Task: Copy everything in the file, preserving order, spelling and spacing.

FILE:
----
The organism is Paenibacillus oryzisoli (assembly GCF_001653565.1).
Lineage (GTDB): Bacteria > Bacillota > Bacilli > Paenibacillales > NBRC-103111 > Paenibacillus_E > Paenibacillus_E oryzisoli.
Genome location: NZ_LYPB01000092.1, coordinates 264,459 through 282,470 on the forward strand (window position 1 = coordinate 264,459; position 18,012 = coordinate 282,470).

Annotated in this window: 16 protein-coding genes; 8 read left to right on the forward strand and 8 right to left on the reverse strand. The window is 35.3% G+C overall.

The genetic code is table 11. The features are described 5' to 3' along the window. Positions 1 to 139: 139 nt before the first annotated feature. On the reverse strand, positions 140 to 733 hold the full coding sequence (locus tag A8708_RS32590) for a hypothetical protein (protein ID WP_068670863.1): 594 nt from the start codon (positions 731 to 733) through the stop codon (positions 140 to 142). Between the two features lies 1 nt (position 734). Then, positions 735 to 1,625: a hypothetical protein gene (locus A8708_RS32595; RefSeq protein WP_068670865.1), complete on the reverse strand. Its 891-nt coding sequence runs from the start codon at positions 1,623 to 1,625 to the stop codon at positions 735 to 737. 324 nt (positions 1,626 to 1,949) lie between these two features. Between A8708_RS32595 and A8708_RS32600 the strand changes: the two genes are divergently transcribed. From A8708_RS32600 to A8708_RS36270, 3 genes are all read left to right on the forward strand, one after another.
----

The organism is Paenibacillus oryzisoli (assembly GCF_001653565.1).
Lineage (GTDB): Bacteria > Bacillota > Bacilli > Paenibacillales > NBRC-103111 > Paenibacillus_E > Paenibacillus_E oryzisoli.
Genome location: NZ_LYPB01000092.1, coordinates 264,459 through 282,470 on the forward strand (window position 1 = coordinate 264,459; position 18,012 = coordinate 282,470).

Annotated in this window: 16 protein-coding genes; 8 read left to right on the forward strand and 8 right to left on the reverse strand. The window is 35.3% G+C overall.

The genetic code is table 11. The features are described 5' to 3' along the window. Positions 1 to 139: 139 nt before the first annotated feature. On the reverse strand, positions 140 to 733 hold the full coding sequence (locus tag A8708_RS32590) for a hypothetical protein (protein ID WP_068670863.1): 594 nt from the start codon (positions 731 to 733) through the stop codon (positions 140 to 142). Between the two features lies 1 nt (position 734). Then, positions 735 to 1,625: a hypothetical protein gene (locus A8708_RS32595; RefSeq protein WP_068670865.1), complete on the reverse strand. Its 891-nt coding sequence runs from the start codon at positions 1,623 to 1,625 to the stop codon at positions 735 to 737. 324 nt (positions 1,626 to 1,949) lie between these two features. Between A8708_RS32595 and A8708_RS32600 the strand changes: the two genes are divergently transcribed. From A8708_RS32600 to A8708_RS36270, 3 genes are all read left to right on the forward strand, one after another.